Blood supplies low as winter storm grips region -, South Georgia News, Weather, Sports

Blood supplies low as winter storm grips region

Recent winter storms hitting metro Atlanta Recent winter storms hitting metro Atlanta
Constance Roman, Blood Drive Supervisor Constance Roman, Blood Drive Supervisor
Lara Gill, Executive Director of the Flint River Chapter of American Red Cross Lara Gill, Executive Director of the Flint River Chapter of American Red Cross

Another round of winter weather is hurting the blood supply.  The American Red Cross again had to cancel numerous blood drives. 

The sight of needles and blood makes many of us squirm, but the precious fluid is more becoming important than ever.

"This is really saving lives," said Constance Roman, Blood Drive Supervisor at Wednesday's blood Drive at Darton State College. 

Winter weather hitting the nation between January and February has canceled more than 1,000 drives, causing about 35,000 lost blood and platelet donations.  Blood banks are reporting a specific need for O negative, O positive, A negative and B negative blood types.   

"So it affects everyone.  Even though the storm may not hit directly in Albany or Valdosta or the central in these areas, but we are still affected by the storm," said Roman. 

The donors rolled up their sleeves at Darton State College with the hopes of collecting 25 units.  Those donations, like other blood units collected in Georgia, will be processed in Douglasville before getting distributed to about 100 hospitals within the Southern Blood Services Region.  The area includes most of Georgia, parts of South Carolina and stretches down to Florida.

"If we don't have blood, we wouldn't be able to do the surgeries, cancer patients wouldn't be able to get the treatment they need, burn victims won't be able to get the treatment they need," Roman said.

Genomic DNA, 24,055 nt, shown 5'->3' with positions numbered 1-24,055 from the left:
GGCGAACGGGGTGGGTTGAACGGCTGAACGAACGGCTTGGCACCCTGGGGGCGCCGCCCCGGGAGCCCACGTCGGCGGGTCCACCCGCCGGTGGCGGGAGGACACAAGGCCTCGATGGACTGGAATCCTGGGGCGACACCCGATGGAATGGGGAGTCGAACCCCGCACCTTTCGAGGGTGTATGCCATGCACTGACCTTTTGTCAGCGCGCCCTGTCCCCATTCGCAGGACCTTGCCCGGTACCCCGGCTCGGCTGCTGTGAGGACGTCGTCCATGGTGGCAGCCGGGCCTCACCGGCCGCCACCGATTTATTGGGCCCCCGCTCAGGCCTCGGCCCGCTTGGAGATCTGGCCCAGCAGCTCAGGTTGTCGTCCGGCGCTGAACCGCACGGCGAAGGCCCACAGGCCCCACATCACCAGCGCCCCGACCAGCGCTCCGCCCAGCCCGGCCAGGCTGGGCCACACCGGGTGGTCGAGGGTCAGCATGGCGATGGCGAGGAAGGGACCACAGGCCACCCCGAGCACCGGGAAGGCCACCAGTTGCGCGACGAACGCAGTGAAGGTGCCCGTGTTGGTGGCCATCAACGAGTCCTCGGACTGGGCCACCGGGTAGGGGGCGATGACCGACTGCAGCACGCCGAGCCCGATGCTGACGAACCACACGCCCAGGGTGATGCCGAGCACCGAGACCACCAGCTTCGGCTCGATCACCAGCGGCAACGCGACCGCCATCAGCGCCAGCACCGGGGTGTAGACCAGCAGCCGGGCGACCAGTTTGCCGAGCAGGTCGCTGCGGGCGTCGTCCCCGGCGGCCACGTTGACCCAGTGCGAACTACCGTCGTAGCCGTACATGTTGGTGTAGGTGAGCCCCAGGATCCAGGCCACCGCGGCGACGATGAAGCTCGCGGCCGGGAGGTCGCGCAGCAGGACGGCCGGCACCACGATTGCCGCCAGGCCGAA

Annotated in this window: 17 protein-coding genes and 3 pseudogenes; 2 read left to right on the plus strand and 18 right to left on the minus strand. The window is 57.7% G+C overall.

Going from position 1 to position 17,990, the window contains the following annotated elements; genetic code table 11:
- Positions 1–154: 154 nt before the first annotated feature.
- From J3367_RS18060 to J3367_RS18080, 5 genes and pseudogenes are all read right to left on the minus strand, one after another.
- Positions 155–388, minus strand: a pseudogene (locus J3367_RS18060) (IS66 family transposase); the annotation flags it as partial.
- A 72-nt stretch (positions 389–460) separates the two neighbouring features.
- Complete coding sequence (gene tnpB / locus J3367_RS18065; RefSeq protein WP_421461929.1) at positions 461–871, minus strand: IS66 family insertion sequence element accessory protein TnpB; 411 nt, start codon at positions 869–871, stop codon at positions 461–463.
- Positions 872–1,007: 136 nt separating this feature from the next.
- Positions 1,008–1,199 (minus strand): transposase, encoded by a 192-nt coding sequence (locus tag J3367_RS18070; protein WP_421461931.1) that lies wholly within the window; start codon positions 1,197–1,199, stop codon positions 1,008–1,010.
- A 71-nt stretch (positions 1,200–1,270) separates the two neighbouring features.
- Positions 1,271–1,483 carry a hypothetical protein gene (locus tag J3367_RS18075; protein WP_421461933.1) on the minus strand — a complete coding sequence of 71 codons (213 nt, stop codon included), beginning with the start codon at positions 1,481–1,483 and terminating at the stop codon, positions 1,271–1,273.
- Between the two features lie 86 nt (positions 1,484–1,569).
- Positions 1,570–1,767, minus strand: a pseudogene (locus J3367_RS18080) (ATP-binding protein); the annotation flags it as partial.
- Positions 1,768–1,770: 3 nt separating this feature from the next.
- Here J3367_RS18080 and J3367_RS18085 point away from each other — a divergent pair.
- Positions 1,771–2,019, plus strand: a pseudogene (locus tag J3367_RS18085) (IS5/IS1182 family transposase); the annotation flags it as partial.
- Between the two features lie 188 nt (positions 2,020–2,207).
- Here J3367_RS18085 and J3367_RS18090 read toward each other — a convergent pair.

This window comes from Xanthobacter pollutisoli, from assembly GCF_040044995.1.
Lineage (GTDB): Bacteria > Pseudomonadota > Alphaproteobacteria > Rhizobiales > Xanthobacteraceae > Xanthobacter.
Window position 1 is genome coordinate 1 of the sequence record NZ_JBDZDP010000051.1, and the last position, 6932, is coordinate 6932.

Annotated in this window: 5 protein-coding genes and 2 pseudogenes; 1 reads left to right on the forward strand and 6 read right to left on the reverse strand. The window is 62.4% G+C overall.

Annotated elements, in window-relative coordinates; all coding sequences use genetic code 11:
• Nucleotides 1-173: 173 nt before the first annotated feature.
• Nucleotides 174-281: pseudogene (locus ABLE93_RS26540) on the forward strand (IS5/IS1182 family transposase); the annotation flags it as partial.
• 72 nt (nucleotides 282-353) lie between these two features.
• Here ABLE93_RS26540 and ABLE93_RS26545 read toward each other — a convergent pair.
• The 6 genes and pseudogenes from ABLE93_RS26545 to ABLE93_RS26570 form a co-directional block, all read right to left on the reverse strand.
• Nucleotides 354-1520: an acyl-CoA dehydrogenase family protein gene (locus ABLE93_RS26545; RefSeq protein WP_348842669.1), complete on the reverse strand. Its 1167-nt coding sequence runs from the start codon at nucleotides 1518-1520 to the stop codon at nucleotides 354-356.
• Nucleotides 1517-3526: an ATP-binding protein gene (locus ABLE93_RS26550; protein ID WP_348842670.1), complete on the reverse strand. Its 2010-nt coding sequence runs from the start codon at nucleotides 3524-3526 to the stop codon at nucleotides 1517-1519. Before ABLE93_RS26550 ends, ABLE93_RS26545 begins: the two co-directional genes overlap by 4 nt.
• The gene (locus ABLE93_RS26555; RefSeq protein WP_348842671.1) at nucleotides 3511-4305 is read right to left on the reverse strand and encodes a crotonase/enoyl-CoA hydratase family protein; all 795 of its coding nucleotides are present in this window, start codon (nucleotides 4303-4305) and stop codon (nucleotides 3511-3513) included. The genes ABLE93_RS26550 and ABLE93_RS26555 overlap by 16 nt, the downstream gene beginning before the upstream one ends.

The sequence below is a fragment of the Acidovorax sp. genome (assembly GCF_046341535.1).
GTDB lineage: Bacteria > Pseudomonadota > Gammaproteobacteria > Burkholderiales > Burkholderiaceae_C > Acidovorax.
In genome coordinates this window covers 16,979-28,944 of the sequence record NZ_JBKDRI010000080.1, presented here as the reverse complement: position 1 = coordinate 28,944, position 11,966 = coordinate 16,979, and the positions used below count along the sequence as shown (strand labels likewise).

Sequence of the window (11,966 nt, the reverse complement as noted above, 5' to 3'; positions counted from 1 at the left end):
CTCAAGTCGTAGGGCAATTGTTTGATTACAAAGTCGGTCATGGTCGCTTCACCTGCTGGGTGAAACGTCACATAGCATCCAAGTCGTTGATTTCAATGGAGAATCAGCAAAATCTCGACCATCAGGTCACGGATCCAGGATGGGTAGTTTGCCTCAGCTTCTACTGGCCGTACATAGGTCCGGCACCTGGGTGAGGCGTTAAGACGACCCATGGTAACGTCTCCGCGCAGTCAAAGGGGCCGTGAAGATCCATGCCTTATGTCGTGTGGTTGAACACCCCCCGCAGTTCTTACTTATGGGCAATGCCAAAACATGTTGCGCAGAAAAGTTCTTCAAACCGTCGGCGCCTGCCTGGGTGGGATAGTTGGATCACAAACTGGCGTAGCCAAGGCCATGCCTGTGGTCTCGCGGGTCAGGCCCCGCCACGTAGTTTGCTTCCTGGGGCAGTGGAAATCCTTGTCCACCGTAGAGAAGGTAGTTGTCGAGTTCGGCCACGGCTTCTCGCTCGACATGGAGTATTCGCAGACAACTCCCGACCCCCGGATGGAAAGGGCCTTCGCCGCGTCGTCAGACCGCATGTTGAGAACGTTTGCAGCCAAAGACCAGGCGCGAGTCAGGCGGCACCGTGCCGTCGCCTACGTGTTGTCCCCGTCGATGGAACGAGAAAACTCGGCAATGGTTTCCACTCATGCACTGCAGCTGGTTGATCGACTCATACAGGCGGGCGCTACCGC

But all Red Cross blood drives were canceled Wednesday in Metro Atlanta, around Athens and Gainesville because of storms.  51 drives throughout the state were canceled two weeks ago because of winter weather, amounting to thousands of uncollected donations. 

"So far we haven't had any issues right now with the blood making it up to Atlanta," Roman said.  But she said there was two day delay a month ago when storms caused drivers to abandon their vehicles.  "I think that they are prepared this time a little bit better so you won't have all the cars blocking the roads so emergency vehicles and trucks can get through.  And also the blood can get through." 

Blood isn't the only thing ready to head north.

"Right now we're on standby and we've got 4 volunteers who are trained in shelter management that will be available to go north if needed when they open up more shelters tonight," said Lara Gill, Flint River Chapter Executive Director. 

It's part of a partnership between all the American Red Cross chapters.

"We know that if we had a disaster here like this ice storm, we know we would have volunteers from there coming to help us," said Gill. 

But you can help, she said, by donating blood or by becoming a volunteer, and giving light to those in their darkest hour. 

"We're always looking for volunteers and if you're interested in shelter management for training in the future, please contact the local Red Cross office and we will get you the training needed," Gill said.  "So that in the future if we had shelters to open in our area or in other areas of the state that we'd have the trained volunteers necessary to run those shelters." 

To learn about nearby blood drives, or for more information about getting involved, call 1-800-Red Cross or visit


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